What do you think are the biggest unsolved problems and issues in the InsurTech sector?
There are a million problems. If you look at the I.T infrastructure of a traditional insurer, it doesn’t take a fields medal or a Nobel prize to realise where the problems are. It’s a complete disaster. But that doesn’t make it easy to change. You have a lot of problems in claims, in underwriting. Not a lot of things are automated – a lot of manual labour involved. It depends from company to company. There are service providers addressing some of these issues. If you are a nerd, and if you understand the industry, then there are opportunities here. If not, I think the biggest pain point is sales. How to optimize physical sales run by agents and brokers. And also, how to distribute insurance products – that’s something that has not been solved so far in a more modern way.
How has the sector been affected by the COVID-19 pandemic?
It was the moment of truth. Some companies were already digitalised and ready for anything, others took weeks. Now, I don’t hear about so many people struggling any more, but a few months have passed. I would say, the moment of truth showed what was possible. Things that were previously thought to be unthinkable, were done within days. The insurance industry is more capable of doing great things than they ever thought before. The question is: can the progress be continued?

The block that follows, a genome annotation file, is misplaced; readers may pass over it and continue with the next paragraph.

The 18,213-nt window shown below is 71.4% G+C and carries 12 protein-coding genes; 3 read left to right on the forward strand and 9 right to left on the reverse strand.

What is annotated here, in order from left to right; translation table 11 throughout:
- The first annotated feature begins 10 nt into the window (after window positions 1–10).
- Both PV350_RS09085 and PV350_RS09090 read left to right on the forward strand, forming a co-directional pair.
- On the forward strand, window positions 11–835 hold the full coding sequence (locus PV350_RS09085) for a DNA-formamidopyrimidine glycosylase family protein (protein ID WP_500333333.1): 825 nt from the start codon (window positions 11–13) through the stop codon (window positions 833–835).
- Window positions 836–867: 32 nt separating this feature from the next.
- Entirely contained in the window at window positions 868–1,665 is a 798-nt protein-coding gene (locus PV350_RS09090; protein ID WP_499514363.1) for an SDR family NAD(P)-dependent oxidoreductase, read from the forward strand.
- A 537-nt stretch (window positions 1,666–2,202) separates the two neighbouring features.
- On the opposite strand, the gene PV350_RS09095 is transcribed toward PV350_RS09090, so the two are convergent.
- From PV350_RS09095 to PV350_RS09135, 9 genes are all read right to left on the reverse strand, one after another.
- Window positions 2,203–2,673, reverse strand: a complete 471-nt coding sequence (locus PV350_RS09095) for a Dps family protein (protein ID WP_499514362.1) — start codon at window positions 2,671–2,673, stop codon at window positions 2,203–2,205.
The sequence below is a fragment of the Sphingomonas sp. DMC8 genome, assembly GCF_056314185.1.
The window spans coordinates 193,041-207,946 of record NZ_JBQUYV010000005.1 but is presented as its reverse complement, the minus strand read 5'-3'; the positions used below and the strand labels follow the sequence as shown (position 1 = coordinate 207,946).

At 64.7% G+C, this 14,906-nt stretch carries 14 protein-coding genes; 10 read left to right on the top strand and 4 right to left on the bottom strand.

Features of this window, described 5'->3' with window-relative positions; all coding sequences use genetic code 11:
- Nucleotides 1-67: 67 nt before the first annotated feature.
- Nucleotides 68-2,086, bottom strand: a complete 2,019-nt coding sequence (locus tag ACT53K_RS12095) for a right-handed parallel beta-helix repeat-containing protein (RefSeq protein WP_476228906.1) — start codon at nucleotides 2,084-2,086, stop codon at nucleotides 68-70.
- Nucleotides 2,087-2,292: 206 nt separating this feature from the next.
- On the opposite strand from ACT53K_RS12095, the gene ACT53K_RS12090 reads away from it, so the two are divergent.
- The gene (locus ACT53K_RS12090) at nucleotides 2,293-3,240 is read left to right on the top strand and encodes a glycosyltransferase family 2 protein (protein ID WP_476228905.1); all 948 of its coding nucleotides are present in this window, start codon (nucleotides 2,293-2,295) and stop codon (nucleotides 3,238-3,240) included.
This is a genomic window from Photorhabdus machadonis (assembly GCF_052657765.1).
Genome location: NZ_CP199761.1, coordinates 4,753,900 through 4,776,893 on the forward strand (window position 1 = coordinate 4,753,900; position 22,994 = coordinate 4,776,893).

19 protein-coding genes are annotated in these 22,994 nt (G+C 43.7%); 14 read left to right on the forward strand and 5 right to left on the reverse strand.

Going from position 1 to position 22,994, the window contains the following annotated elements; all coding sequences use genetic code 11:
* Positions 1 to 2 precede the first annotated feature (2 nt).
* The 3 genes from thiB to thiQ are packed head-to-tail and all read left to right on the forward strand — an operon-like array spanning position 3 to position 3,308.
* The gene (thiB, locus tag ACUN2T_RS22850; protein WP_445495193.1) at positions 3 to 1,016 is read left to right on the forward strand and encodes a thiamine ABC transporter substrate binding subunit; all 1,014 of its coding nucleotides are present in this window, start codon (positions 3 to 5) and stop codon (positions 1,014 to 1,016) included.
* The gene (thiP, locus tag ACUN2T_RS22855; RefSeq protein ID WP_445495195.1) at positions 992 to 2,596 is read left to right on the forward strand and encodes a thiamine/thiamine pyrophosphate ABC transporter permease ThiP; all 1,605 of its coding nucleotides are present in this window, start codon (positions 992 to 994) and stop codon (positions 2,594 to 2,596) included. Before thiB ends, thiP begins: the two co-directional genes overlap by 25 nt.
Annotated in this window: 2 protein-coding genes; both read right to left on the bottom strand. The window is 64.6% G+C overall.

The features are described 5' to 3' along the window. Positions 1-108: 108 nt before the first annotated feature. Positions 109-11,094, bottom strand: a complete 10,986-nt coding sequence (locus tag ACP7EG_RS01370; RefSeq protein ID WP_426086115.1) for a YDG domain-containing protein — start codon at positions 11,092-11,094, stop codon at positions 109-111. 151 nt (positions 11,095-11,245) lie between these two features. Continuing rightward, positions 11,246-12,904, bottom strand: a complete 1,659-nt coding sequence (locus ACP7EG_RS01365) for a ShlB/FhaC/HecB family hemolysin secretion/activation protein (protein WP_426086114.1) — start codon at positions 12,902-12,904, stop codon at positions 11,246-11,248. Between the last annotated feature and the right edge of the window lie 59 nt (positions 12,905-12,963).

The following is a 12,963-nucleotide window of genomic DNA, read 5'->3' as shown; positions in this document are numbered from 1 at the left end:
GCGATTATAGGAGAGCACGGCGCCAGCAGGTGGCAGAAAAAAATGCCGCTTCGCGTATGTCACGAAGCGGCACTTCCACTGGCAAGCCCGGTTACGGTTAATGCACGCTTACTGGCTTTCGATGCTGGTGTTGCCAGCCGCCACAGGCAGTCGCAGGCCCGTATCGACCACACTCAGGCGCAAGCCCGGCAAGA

What has taken you by surprise about the way the sector has developed over the last ten years?
What’s surprised me is that there has not been a disruption. There has not been an Amazon, or Uber of insurance. I underestimated the inertia or the way insured people do not switch insurance in the blink of an eye. But that doesn’t mean that this still cannot happen. If you know insurance, all checks take a lot of time. I know a lot of people are working on revolutionising the industry. I was happy to see that you have small and mid-size players, with long, weird names, that are actually restructuring and modernizing their whole company from scratch.
Any trends that you predict in the InsurTech sector? Any startups or areas that excited you most?
To deliver client-facing, digital products and services, beyond insurance, is important, in order to become part of the day to day life of your client. Because if you’re not, you will be put aside and you will become a commodity. You will be the delivery boy or girl of risk products, for others that are closer to the client.